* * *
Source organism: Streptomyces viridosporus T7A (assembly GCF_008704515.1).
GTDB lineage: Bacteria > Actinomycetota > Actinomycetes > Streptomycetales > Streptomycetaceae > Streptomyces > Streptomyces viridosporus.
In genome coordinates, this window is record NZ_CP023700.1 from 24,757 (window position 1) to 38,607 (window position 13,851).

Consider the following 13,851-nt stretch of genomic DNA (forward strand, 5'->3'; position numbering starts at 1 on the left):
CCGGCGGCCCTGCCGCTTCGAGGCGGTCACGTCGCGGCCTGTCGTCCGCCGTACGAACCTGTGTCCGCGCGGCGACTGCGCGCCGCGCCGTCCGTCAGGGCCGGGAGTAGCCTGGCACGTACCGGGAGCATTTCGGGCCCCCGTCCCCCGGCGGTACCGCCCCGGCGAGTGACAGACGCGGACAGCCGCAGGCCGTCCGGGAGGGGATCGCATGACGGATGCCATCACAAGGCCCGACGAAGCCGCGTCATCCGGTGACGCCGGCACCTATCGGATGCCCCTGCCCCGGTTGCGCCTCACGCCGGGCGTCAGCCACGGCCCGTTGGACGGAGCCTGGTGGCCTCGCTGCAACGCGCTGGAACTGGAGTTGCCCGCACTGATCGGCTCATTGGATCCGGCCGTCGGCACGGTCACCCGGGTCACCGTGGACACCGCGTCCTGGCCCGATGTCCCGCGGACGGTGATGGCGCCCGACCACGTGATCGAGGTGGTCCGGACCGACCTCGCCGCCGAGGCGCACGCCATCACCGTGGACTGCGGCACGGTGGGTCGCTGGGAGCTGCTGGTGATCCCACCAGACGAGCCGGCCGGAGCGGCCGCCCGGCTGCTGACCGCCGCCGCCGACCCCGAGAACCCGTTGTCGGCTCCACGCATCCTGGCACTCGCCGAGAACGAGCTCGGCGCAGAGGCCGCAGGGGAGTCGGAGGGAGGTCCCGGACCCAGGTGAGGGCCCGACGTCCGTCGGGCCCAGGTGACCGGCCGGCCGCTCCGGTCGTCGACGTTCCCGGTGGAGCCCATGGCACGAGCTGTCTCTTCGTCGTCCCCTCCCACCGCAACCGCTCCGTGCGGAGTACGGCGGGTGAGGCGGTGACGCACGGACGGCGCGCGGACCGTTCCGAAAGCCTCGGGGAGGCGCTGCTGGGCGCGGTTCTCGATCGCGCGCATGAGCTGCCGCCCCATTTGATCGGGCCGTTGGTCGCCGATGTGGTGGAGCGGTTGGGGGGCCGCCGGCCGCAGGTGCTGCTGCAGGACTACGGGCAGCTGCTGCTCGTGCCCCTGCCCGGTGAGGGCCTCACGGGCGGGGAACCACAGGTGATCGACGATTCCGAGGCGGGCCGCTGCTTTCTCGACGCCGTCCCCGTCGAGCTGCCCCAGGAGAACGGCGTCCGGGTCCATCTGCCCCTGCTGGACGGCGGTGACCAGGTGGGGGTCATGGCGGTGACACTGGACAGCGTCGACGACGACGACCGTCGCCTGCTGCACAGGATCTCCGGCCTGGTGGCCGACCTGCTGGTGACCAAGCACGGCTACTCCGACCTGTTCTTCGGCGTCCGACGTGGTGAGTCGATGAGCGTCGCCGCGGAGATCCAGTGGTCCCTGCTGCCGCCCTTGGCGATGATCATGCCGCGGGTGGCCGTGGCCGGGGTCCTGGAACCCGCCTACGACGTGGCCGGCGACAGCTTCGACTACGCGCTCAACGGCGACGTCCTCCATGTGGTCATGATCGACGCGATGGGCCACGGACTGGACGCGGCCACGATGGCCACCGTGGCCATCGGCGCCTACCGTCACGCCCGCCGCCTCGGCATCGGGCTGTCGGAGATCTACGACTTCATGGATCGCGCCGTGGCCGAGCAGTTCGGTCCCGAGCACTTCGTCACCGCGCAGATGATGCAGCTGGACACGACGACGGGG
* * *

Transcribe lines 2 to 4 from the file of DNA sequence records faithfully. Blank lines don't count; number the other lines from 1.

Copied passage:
GTDB lineage: Bacteria > Actinomycetota > Actinomycetes > Streptomycetales > Streptomycetaceae > Streptomyces > Streptomyces viridosporus.
In genome coordinates, this window is record NZ_CP023700.1 from 24,757 (window position 1) to 38,607 (window position 13,851).

Consider the following 13,851-nt stretch of genomic DNA (forward strand, 5'->3'; position numbering starts at 1 on the left):